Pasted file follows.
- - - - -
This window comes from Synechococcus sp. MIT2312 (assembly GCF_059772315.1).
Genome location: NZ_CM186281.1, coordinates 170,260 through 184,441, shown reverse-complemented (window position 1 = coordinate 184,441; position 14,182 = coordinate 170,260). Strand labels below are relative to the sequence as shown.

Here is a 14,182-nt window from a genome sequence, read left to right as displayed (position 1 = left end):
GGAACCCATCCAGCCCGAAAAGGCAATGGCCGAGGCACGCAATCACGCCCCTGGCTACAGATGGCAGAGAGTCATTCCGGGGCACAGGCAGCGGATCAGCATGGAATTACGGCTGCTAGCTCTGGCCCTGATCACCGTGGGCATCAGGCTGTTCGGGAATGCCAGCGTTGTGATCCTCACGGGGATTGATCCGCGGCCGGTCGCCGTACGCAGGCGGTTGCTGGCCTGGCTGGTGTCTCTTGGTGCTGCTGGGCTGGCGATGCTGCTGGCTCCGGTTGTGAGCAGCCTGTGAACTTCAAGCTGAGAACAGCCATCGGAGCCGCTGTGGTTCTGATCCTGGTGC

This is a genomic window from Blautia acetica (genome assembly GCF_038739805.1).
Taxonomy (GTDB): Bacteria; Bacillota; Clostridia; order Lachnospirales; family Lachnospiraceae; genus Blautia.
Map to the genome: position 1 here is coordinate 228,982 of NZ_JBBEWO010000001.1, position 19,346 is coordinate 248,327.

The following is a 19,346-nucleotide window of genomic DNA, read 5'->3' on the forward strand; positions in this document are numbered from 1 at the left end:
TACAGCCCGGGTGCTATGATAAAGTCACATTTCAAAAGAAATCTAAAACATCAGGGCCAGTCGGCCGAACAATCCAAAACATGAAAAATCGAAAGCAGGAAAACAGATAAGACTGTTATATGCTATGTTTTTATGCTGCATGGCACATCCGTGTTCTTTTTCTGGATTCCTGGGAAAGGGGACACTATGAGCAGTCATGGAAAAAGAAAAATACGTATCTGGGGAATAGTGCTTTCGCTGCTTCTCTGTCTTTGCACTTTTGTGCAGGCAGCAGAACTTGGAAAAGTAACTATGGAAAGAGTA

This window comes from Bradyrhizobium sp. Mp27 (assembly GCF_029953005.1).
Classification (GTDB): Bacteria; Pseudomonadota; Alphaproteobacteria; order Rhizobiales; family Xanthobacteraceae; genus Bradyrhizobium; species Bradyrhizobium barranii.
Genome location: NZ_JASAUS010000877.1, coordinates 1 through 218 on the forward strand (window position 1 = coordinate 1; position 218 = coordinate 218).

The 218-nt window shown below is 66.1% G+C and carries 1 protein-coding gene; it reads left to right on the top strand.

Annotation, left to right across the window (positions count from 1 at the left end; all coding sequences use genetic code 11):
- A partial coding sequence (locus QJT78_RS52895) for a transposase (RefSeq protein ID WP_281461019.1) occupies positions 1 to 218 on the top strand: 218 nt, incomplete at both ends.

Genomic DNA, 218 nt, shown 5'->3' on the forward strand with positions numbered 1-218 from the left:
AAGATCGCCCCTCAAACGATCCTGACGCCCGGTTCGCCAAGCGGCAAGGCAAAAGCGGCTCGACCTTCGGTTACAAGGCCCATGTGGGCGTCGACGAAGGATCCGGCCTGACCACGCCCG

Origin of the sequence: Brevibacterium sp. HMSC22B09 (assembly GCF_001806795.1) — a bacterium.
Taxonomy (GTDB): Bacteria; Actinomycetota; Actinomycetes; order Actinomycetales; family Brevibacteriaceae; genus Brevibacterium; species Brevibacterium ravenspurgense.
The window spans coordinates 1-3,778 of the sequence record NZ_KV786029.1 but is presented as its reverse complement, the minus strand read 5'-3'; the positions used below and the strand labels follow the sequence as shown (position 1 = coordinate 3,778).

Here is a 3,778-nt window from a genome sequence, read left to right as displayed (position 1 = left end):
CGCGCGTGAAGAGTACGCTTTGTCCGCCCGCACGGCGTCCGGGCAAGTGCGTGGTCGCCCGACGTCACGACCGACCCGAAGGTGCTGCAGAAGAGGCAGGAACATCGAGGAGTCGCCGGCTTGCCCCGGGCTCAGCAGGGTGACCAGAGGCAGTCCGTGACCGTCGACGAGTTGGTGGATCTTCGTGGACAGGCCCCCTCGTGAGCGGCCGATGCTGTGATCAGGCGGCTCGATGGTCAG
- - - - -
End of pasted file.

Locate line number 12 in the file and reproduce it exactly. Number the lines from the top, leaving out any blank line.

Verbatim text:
Genome location: NZ_JASAUS010000877.1, coordinates 1 through 218 on the forward strand (window position 1 = coordinate 1; position 218 = coordinate 218).